This week Sweden hosts an international meeting, the 2nd World Customs Organization (WCO) Europe Regional Workshop on Implementation of the WTO – Trade Facilitation Agreement (TFA).
Joakim Reiter, Deputy Secretary-General UNCTAD, Anna Stellinger DG National Board of Trade, Eva Walder DG Trade MinIstry of Foreigh Affairs, Therese Mattsson DG Swedish Customs and Antonis Kastrissianakis Director EU Commission, Taxud
Participants from over 40 countries are in Stockholm to share experiences and learn from each other about how best to simplify trade and customs.
“For Swedish export, it is hugely important, not only to ourselves, but also that our many trading partners have efficient trade procedures”, said Swedish EU and Trade Minister Ann Linde in a comment.
“Therefore, it is natural for us to support this work, not only as a part of our export strategy, but also as part of our efforts to help developing countries grow and increase living standards through trade development”.
The background is the World Trade Organization (WTO) new agreement on trade facilitation (TFA). The agreement is the biggest success in the recent WTO negotiations and is expected to bring considerable economic impact globally.
The agreement is designed to facilitate trade through the use of modern technology, reducing processing times at border crossings with the implementation of modern models.
European Union introduced in May 2016 a new modernized customs legislation that meets the new requirements of the WTO Agreement.
Sweden and the EU’s role at the meeting in Stockholm is to support countries from including the Caucasus and Central Asia to implement the agreement.
“It is extremely important for Swedish exports that not just we, but also our trade partners, have efficient trade procedures,” says Minister for EU Affairs and Trade Ann Linde.
“For this reason, it is natural for us to support these efforts, not just as part of our export strategy, but also as part of our endeavour to help poorer countries develop through trade.”
The background is the World Trade Organisation’s (WTO) new Trade Facilitation Agreement (TFA). The TFA has been the greatest success in recent years of WTO negotiations, and is the agreement in the WTO expected to have the greatest economic impact, mainly for poorer countries. Under the TFA, unnecessary document requirements will be removed and modern technology will be applied, which will reduce processing times at border crossings and the risk of corruption, facilitating trade between the countries now implementing the agreement. As far as the EU is concerned, new and modernised customs legislation that meets the new requirements of the TFA has been in place since May 2016. The role of Sweden and the EU at the meeting in Stockholm is to support countries in the Caucasus and Central Asia implement the agreement.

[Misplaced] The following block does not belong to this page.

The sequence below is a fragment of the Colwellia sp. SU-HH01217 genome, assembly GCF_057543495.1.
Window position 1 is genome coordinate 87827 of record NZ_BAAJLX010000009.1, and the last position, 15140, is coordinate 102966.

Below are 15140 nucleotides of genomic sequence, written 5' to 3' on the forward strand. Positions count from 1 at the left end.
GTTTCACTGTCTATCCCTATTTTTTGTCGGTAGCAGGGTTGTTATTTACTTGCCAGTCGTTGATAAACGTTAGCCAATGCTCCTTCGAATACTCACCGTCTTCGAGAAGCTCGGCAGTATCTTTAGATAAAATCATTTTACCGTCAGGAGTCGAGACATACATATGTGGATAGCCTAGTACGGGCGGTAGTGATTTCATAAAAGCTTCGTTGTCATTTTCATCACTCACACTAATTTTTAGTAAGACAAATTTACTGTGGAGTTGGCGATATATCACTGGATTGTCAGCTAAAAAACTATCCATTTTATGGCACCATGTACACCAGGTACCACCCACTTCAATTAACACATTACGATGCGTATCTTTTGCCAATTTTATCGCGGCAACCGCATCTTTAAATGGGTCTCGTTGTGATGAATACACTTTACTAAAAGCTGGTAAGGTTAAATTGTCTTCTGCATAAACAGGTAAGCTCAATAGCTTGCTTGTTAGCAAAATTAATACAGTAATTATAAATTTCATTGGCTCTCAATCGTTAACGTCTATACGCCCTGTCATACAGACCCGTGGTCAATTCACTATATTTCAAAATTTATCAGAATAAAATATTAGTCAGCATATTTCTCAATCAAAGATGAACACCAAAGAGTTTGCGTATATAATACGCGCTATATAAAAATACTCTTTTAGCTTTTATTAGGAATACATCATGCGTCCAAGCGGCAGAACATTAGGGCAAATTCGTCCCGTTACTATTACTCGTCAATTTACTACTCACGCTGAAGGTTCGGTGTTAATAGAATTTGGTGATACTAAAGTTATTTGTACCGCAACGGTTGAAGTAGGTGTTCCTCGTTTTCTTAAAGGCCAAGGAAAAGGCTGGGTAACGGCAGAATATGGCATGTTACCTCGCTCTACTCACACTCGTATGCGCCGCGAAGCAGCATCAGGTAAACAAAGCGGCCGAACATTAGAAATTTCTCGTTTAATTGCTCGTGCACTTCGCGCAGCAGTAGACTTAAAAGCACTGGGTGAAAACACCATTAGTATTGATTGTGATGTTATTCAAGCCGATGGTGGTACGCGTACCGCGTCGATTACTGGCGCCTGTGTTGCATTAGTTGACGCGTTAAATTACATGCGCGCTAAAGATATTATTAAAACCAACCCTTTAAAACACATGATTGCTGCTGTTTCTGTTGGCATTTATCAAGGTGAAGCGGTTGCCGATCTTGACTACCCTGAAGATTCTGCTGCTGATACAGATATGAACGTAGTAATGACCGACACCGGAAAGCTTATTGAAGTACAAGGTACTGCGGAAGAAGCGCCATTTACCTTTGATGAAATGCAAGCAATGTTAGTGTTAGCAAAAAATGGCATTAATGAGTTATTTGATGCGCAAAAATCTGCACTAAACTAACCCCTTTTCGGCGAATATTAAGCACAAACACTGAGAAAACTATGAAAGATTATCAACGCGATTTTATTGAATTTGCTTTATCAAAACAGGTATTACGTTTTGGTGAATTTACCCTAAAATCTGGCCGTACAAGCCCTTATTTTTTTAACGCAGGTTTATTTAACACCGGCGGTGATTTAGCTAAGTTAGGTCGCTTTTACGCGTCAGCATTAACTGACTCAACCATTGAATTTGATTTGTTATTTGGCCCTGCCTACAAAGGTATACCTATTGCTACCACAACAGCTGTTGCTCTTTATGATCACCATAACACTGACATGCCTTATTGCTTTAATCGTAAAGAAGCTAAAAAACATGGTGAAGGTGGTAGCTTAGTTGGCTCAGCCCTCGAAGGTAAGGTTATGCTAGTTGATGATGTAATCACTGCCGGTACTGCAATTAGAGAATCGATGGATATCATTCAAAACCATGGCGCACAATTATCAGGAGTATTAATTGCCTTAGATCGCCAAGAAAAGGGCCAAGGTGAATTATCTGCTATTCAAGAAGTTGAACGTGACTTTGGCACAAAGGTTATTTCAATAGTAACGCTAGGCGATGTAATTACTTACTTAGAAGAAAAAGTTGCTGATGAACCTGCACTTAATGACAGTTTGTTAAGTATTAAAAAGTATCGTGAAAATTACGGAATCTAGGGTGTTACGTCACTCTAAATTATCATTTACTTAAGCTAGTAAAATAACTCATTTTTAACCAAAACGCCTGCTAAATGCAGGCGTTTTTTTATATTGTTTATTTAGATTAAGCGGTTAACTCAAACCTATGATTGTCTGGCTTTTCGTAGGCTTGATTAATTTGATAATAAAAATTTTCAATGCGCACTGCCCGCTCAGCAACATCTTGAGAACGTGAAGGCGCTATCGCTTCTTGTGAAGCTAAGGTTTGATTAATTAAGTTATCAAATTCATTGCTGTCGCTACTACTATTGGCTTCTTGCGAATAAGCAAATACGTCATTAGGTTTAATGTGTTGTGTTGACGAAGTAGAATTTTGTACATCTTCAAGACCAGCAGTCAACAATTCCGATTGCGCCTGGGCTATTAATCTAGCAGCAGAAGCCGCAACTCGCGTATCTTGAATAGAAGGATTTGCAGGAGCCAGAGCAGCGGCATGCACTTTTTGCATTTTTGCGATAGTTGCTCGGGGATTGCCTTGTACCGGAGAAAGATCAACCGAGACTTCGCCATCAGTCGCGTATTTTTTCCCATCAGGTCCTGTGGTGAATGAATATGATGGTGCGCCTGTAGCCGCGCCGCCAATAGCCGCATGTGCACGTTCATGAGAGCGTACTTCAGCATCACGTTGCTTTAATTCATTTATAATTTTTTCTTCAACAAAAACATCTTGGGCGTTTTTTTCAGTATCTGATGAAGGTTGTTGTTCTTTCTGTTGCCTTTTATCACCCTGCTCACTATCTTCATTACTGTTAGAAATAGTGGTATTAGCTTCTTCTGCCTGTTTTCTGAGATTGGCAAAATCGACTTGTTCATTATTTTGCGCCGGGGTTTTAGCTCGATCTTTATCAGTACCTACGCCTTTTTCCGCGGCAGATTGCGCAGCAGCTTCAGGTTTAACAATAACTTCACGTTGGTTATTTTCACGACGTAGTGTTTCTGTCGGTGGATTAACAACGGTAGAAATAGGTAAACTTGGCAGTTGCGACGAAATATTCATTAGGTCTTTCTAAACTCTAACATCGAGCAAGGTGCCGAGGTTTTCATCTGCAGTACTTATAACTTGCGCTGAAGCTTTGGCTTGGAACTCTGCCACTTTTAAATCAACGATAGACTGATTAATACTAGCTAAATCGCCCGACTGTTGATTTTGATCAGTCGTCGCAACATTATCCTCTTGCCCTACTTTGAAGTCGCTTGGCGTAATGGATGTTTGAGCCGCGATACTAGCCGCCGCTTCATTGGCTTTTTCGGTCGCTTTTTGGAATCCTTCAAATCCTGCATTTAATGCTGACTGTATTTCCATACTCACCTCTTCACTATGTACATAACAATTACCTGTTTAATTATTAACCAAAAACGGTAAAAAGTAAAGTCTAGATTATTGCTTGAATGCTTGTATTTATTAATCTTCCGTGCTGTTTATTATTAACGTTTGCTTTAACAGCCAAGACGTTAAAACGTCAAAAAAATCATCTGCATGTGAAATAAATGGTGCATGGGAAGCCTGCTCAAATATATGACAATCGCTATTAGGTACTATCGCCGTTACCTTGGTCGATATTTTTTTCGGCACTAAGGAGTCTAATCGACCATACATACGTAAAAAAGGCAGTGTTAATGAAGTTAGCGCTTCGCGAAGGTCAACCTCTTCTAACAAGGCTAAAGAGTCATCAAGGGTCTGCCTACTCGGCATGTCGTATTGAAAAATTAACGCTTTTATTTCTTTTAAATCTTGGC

“Sweden has an important role to play both for the transfer of expertise in the customs area and in the discussions on development aid that will be important in the meeting,” says Director-General for Trade Eva Walder.
“Sweden is seen as a leader with regard to simple customs procedures, and many of the customs simplifications in the WTO agreement were produced by Swedish Customs. Sweden is also one of the largest donors of development aid to help countries implement the WTO agreement.”
The meeting will take place in Stockholm on 1–3 June. The Ministry for Foreign Affairs, Swedish Customs and the National Board of Trade will host the meeting in Sweden, which is being organised together with the European Commission. The participants at the meeting come from the World Customs Organisation’s Europe region, which consists of 52 countries, from Russia in the north to Israel in the south.
Yesterday evening after flying in to Baku from Istanbul – where I had a good meeting during the day – I found some friends in the hotel and we had a dinner to catch-up.
I have been many times in Azerbaijan. The Azeri people always offer outstanding world class hospitality.
It is always a pleasure to be here.
Today I gave a speech about ‘The role of Customs in the development of economy at the Baku Higher Oil School.